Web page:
Discussion on the environmental impact of tires frequently focuses on the management of tires that have reached the end of their useful life (End-of-Life Tires, or ELTs). 

It is estimated that every year, a total of 1 billion ELTs are generated. Disposing of these tires in an environmentally sound and productive manner is a high priority goal of the tire business. Across the globe, various regional initiatives have been launched to address this issue supported by government authorities, individual tire manufacturers, and the broader tire industry. 

These initiatives recognize that neither the impact nor the value of a tire ends when it can no longer be used on a vehicle. Even at this stage, it still has value as an energy source or as a secondary raw material. ELT recovery provides cost-effective and environmentally sound energy for several industries and can be used as innovative secondary raw materials  for  the production of new products. However, whilst recovery rates are currently as high as 96% in some regions, effective management is not commonplace across the globe and ELTs continue to be sent to landfill and stockpiles.

In response to public and government interest in the issue, in 2008 the Tire Industry Project formed a working group to investigate the state of end-of-life tire (ELT) management in different parts of the world, and to better understand different stakeholders’ roles in the management process.

The first report of the group, Managing End-of-Life Tires, published in November 2008, addresses the need for more information on ELTs and their management. The report outlines what ELTs are, the environmental impacts that they can have, and what has been and can be done to ensure they are properly managed. The summary and full report can be downloaded here.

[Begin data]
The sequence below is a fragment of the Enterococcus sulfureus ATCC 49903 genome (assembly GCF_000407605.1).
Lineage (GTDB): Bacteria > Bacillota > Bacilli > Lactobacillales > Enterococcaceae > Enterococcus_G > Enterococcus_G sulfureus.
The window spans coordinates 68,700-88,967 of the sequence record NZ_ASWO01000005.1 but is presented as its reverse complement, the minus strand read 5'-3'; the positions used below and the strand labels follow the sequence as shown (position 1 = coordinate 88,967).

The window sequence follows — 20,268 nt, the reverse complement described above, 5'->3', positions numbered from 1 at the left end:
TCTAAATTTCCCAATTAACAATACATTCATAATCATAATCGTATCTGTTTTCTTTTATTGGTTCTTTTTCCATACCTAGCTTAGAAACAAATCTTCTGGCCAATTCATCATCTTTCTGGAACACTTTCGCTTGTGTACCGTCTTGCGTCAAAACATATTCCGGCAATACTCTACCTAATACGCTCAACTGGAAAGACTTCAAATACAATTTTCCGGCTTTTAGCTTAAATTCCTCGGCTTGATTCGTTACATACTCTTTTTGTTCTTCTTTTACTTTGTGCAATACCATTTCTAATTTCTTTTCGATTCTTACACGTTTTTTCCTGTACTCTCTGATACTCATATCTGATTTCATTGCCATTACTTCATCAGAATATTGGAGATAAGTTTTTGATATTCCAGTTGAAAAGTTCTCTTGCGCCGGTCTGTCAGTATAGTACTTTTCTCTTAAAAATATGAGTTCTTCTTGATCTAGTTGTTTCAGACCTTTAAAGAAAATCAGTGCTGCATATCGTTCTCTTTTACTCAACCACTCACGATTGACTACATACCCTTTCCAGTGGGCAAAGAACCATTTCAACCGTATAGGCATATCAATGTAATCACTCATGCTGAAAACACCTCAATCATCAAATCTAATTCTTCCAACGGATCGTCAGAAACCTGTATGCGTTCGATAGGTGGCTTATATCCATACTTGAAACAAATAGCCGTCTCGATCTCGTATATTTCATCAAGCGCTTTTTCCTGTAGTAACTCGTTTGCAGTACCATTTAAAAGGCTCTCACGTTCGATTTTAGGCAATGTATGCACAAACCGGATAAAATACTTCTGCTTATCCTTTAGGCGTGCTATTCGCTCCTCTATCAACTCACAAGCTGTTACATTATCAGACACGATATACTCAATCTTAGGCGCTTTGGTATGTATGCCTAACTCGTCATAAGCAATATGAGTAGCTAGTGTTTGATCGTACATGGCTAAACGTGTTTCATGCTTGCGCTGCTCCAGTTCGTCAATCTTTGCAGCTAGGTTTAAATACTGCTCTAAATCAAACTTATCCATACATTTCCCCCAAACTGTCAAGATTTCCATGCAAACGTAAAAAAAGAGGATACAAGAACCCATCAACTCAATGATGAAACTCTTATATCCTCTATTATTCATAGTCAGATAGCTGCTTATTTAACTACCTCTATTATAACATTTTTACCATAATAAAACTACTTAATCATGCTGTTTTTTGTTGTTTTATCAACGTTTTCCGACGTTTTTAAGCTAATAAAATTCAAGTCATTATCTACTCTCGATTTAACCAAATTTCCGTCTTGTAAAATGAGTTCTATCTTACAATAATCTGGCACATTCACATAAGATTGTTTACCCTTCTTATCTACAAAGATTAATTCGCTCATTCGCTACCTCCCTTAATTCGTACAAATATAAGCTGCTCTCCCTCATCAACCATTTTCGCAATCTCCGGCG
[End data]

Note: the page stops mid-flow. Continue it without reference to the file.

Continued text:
Following the publication of this report in December 2008, the working group focused on developing the learning from different ELT management systems around the world with the aim of encouraging effective ELT management. The results of this work are described in the manual End-of-Life Tires: A Framework for Effective ELT Management Systems, published in June 2010. This manual covers all aspects of ELT management, including identification of different stakeholders along the chain of management and different options for recovery routes. The manual highlights different ELT management systems worldwide, and provides a checklist for any organization wanting to initiate a formal ELT management system in a country with little or no existing management, or to improve an existing system.